I thank my hon. Friend Harriett Baldwin for securing this incredibly important debate.
This global pandemic has exposed many inadequacies and inequalities in education, not only in our country but around the world. From access to computers and broadband to a supportive environment, disparities have been replicated in every country. Teachers have had to adapt and be creative, often having to learn new skills—especially digital ones—very quickly. I salute every single teacher and member of support staff in every school.
Education is the major way out of poverty, and I fear that covid will have a long-term impact on the next generation if substantial measures are not introduced quickly. Some young people will be of an age when it appears more productive for the family to have their children out working rather than being educated, especially if they have lost income during the pandemic.
Governments and international organisations must put financial and other help in place to encourage pupils back to school, because if they do not return, it will cast a long shadow over the economic wellbeing not just of the individual but of the whole country. A recent OECD report states that if they miss one third of the school year, primary and secondary schoolchildren can expect their income to be some 3% lower over their entire lifetime. Providing information to parents and children about the benefits that education will bring them in the long term is crucial.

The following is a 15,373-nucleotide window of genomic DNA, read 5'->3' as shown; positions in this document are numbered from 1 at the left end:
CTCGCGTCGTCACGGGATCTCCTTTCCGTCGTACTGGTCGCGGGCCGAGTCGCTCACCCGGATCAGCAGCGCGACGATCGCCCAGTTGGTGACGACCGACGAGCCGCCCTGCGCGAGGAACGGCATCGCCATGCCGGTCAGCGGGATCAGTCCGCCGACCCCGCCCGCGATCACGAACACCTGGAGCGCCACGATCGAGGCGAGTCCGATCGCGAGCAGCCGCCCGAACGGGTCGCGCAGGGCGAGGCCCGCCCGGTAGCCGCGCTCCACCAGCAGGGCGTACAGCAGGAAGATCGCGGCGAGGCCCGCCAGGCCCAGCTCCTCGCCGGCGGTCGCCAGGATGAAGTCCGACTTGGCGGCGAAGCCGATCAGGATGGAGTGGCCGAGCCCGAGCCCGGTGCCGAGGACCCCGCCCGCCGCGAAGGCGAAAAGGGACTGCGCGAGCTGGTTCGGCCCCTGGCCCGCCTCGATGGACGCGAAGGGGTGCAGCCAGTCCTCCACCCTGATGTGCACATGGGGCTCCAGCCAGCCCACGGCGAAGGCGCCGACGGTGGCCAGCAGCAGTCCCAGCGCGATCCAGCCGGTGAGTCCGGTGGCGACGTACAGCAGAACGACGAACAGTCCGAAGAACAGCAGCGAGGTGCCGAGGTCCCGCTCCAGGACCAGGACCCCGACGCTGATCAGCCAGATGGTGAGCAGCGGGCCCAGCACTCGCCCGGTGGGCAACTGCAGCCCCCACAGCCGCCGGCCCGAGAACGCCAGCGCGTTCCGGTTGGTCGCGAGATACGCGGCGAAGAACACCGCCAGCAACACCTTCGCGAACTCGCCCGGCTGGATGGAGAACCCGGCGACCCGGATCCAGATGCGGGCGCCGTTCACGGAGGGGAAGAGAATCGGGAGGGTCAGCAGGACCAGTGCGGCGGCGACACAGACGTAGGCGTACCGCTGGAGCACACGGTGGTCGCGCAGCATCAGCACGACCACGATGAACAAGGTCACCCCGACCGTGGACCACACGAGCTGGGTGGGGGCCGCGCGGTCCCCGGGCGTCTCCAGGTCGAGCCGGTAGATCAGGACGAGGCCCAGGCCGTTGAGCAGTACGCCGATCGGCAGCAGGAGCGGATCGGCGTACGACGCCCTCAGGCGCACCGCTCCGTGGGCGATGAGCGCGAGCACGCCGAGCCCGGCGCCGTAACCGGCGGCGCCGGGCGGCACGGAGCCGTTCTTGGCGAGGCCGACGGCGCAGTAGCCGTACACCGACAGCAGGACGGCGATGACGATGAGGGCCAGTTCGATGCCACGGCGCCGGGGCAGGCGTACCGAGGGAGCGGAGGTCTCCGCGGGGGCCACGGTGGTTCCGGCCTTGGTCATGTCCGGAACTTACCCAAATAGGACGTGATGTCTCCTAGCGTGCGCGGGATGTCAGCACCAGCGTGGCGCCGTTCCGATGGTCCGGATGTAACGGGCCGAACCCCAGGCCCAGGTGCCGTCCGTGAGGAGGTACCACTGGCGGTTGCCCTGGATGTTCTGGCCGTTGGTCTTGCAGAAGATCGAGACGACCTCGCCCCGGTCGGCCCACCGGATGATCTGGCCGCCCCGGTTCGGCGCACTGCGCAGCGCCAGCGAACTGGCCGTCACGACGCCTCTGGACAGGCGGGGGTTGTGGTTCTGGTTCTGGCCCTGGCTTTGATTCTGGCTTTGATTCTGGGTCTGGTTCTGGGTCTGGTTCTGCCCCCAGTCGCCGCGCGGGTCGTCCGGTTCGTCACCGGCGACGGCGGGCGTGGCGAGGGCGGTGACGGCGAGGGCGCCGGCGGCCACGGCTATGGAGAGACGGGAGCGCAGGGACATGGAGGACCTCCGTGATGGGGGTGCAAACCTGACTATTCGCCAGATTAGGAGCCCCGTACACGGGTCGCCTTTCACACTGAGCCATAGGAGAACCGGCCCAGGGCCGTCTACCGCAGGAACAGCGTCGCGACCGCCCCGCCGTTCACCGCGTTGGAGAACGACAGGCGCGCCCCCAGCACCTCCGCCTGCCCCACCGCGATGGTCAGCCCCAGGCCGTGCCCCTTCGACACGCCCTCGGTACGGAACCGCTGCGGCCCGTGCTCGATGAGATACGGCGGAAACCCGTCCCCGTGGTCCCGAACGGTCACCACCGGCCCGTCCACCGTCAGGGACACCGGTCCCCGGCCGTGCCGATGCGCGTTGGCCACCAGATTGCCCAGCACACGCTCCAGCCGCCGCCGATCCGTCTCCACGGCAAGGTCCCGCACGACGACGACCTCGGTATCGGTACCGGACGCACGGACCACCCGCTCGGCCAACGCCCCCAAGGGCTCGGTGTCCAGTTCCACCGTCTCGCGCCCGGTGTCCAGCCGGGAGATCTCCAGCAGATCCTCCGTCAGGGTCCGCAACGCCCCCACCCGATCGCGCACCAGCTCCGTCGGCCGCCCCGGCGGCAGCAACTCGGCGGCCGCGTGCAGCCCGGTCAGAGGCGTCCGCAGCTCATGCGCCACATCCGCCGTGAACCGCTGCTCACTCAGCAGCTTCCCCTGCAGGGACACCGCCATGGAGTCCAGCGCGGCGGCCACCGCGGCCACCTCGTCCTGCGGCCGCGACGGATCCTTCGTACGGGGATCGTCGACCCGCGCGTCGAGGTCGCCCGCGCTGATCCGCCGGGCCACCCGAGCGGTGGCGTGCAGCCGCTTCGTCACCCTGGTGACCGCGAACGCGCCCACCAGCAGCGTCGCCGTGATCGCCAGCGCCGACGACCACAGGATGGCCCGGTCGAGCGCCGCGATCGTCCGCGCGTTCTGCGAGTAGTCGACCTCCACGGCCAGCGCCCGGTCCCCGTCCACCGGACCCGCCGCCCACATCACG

However, this crisis has also brought an opportunity for education systems to look at different ways of teaching, innovating, and changing assessment and examination systems. Sustainable development goal 4 was set to provide
“inclusive and equitable quality education and...lifelong learning opportunities for all.”
We need systemic reform of our education system here in England as much as we do in other countries, and we need to learn from each other about good practice and pedagogy, adjusted to our individual countries. We need to realign the curriculum, assessment and examinations, and move away from a system that helps elite students and towards actual skill distribution to the entire student population. The UK Government’s White Paper on skills is an example that can be shared.
Countries must embrace a new vision of education for the future. If remote learning has taught us one thing, it is that e-learning can be harnessed if there is decent connectivity, and the right software can be highly cost-effective and help with knowledge and lifelong learning. It must be a priority for all Governments to improve access to technology and the connectivity of their populations, to address the glaring disparities that have come from those who have not had access to online learning.
We should see this crisis as a catalyst for sustainable and innovative reform, at the same time as building the foundation for greater resilience and sustainability in education. I hope that all Governments will seize this opportunity.